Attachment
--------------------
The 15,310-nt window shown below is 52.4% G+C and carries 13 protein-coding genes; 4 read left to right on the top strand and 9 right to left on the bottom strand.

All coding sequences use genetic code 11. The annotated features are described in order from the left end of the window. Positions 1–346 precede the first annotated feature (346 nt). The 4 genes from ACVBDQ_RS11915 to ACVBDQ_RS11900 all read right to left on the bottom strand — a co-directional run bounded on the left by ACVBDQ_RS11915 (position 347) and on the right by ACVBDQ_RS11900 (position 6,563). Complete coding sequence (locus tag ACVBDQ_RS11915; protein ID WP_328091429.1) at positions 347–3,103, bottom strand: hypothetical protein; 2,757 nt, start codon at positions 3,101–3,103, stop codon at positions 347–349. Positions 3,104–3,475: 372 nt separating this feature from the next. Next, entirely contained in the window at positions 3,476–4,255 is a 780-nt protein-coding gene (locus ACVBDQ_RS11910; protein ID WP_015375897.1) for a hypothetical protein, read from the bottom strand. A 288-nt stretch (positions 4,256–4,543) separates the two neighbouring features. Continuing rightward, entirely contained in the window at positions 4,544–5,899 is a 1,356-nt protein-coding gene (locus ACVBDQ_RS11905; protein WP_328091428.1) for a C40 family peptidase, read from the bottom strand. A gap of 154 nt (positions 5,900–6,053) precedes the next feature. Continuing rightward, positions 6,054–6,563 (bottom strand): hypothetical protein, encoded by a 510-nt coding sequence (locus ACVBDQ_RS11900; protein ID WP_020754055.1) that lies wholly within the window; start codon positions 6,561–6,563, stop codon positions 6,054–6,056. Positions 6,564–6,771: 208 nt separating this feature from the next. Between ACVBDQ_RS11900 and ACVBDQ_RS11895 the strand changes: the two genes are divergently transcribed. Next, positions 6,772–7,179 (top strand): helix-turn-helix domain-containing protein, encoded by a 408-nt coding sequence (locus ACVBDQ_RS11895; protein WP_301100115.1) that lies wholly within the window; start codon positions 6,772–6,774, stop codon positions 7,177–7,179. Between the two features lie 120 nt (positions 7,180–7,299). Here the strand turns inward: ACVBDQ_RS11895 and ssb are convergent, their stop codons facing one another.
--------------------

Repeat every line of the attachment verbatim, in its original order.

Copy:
The 15,310-nt window shown below is 52.4% G+C and carries 13 protein-coding genes; 4 read left to right on the top strand and 9 right to left on the bottom strand.

All coding sequences use genetic code 11. The annotated features are described in order from the left end of the window. Positions 1–346 precede the first annotated feature (346 nt). The 4 genes from ACVBDQ_RS11915 to ACVBDQ_RS11900 all read right to left on the bottom strand — a co-directional run bounded on the left by ACVBDQ_RS11915 (position 347) and on the right by ACVBDQ_RS11900 (position 6,563). Complete coding sequence (locus tag ACVBDQ_RS11915; protein ID WP_328091429.1) at positions 347–3,103, bottom strand: hypothetical protein; 2,757 nt, start codon at positions 3,101–3,103, stop codon at positions 347–349. Positions 3,104–3,475: 372 nt separating this feature from the next. Next, entirely contained in the window at positions 3,476–4,255 is a 780-nt protein-coding gene (locus ACVBDQ_RS11910; protein ID WP_015375897.1) for a hypothetical protein, read from the bottom strand. A 288-nt stretch (positions 4,256–4,543) separates the two neighbouring features. Continuing rightward, entirely contained in the window at positions 4,544–5,899 is a 1,356-nt protein-coding gene (locus ACVBDQ_RS11905; protein WP_328091428.1) for a C40 family peptidase, read from the bottom strand. A gap of 154 nt (positions 5,900–6,053) precedes the next feature. Continuing rightward, positions 6,054–6,563 (bottom strand): hypothetical protein, encoded by a 510-nt coding sequence (locus ACVBDQ_RS11900; protein ID WP_020754055.1) that lies wholly within the window; start codon positions 6,561–6,563, stop codon positions 6,054–6,056. Positions 6,564–6,771: 208 nt separating this feature from the next. Between ACVBDQ_RS11900 and ACVBDQ_RS11895 the strand changes: the two genes are divergently transcribed. Next, positions 6,772–7,179 (top strand): helix-turn-helix domain-containing protein, encoded by a 408-nt coding sequence (locus ACVBDQ_RS11895; protein WP_301100115.1) that lies wholly within the window; start codon positions 6,772–6,774, stop codon positions 7,177–7,179. Between the two features lie 120 nt (positions 7,180–7,299). Here the strand turns inward: ACVBDQ_RS11895 and ssb are convergent, their stop codons facing one another.